FIG. 19 is an elevation view similar to FIG. 15 with an alternative type of processing head mounting mechanism.
FIG. 20 is an enlarged elevational view showing the entry side of a heat processing subunit forming a part of the processing unit of FIG. 3. A portion of FIG. 20 has been shown broken away to reveal internal components.
FIG. 21 is a top view of the heat processing unit shown in FIG. 20.
FIG. 22 is a top view in isolation of a radiant heat shield which forms a part of the heat processing unit of FIG. 20.
FIG. 23 is a top view in isolation of a support ring which forms a part of the heat processing unit of FIG. 20.
FIG. 24 is an electrical schematic diagram showing parts of a preferred control system used in the processing machine of FIG. 3.
FIG. 25 is an electrical schematic diagram showing additional portions of a preferred control system used in the processing machine of FIG. 3.
FIG. 26 is a schematic diagram showing fluid handling aspects of the processing unit of FIG. 3.
This disclosure of the invention is submitted in furtherance of the constitutional purposes of the Patent Laws "to promote the progress of science and useful art" (Article 1, Section 8).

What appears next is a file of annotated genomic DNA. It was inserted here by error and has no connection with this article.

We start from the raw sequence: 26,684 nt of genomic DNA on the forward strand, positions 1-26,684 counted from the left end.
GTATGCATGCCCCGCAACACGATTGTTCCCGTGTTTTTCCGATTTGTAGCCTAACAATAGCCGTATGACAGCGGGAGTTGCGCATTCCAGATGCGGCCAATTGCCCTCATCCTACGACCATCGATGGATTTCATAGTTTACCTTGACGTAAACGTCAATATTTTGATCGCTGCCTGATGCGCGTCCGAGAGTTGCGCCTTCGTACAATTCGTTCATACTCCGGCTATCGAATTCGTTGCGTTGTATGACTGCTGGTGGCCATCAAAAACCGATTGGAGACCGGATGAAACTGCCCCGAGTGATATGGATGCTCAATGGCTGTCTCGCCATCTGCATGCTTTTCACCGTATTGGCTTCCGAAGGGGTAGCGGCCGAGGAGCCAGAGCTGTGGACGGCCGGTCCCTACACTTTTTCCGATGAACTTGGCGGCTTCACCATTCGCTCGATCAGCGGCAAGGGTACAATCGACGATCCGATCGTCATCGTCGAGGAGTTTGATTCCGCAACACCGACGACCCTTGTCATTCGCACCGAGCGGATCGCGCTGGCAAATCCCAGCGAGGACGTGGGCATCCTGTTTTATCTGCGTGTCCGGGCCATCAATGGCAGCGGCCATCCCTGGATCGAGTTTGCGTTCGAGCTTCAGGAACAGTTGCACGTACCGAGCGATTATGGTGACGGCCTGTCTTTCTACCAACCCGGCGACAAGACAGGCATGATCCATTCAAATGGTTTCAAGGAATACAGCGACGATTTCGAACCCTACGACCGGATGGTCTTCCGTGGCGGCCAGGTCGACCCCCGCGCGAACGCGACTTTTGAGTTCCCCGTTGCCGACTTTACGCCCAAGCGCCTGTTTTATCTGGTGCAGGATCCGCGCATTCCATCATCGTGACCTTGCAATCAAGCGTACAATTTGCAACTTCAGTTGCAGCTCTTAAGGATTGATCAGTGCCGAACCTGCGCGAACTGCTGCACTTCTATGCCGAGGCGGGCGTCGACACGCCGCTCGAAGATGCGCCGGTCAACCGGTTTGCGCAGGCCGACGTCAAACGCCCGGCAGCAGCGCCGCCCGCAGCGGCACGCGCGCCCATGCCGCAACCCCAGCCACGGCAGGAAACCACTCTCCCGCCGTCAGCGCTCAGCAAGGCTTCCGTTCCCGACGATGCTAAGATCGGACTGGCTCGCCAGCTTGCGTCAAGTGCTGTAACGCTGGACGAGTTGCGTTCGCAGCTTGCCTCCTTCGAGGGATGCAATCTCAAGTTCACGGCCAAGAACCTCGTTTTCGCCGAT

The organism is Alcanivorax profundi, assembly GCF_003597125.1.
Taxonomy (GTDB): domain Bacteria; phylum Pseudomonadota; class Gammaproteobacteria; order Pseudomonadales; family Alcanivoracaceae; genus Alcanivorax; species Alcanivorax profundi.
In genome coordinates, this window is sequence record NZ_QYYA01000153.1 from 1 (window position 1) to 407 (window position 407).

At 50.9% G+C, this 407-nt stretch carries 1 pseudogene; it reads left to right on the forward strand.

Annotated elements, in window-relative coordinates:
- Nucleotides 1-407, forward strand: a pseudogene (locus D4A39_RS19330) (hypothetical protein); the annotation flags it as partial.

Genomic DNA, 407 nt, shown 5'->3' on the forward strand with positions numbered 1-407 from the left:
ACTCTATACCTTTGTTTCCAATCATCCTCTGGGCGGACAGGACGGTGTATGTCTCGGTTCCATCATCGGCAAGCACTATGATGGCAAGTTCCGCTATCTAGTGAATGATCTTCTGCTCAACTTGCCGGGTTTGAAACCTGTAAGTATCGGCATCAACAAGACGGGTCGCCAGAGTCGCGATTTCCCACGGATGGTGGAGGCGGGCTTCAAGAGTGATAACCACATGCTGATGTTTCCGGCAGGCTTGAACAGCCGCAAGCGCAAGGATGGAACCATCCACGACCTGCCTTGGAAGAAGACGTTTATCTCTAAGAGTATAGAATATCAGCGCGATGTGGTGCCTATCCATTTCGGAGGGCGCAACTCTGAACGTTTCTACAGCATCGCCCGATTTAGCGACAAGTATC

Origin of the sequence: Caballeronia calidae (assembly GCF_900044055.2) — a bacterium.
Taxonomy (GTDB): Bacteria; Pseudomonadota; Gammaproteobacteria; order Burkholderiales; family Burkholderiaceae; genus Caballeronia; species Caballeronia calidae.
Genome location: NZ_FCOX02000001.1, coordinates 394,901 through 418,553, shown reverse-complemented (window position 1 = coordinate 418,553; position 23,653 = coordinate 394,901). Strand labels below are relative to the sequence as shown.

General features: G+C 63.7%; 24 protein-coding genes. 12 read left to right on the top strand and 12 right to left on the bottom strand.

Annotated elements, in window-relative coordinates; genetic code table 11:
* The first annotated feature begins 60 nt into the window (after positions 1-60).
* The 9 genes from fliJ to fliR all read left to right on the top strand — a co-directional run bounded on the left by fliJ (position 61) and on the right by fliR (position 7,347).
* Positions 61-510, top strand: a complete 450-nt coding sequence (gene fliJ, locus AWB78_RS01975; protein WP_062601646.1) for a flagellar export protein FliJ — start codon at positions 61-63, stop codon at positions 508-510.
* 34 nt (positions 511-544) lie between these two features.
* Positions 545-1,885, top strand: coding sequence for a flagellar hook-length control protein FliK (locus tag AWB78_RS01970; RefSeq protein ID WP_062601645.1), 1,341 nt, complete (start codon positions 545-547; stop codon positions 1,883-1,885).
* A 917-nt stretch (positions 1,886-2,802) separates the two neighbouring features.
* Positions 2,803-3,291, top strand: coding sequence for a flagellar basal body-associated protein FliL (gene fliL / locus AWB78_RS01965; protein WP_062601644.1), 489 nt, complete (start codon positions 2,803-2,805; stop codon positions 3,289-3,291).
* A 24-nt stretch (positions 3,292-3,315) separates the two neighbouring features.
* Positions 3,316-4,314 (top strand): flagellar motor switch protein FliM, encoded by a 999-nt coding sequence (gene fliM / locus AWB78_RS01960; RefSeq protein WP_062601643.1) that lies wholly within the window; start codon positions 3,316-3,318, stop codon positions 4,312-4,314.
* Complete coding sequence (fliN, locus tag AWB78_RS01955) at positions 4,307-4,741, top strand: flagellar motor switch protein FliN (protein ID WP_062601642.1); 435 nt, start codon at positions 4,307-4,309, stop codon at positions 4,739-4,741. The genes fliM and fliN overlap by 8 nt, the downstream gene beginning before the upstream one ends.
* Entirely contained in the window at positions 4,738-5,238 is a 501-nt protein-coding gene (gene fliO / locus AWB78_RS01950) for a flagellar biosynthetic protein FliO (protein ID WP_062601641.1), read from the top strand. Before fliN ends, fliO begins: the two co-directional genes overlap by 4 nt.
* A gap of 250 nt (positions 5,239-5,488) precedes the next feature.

The novel processes according to this invention involve the production of a vapor mixture or solution which is used for combined etching and cleaning. The etching and cleaning agents used in the processes includes an active ingredient or ingredients which are preferably one or more acids, preferably one or more being hydrogen-halide acids. The most preferred etching and cleaning vapor mixtures includes hydrofluoric acid vapor, hydrochloric acid vapor and water vapor. The most preferred etchant is hydrofluoric acid. The most preferred cleaning agent is hydrochloric acid. The hydrochloric acid vapor acts as a cleaning agent solubilizing metals, metallic ions, and other contaminant particles. The vaporous solubilization of the contaminants allow for removal of contaminant particles from the surface of the wafer to provide improved particle counts as a result processing. The water vapor acts as a diluent and is important in inducing the reactivity of the hydrofluoric acid.
The manner of producing and present the vapor mixture to the semiconductor wafer or similar article being processed is of great significance in the achievement of a commercially viable process of suitable benefits to warrant use in the semiconductor chip manufacturing industry. The vapor mixture is preferably produced in a manner which generates a nearly homogeneous vapor mixture of the active etchant, active cleaning agent, and any diluent which together act as a reactant gas. The vapor mixture is most preferably in equilibrium with a liquid phase source which supplies the reactant vapors. The liquid phase source is also preferably homogeneously mixed or in solution.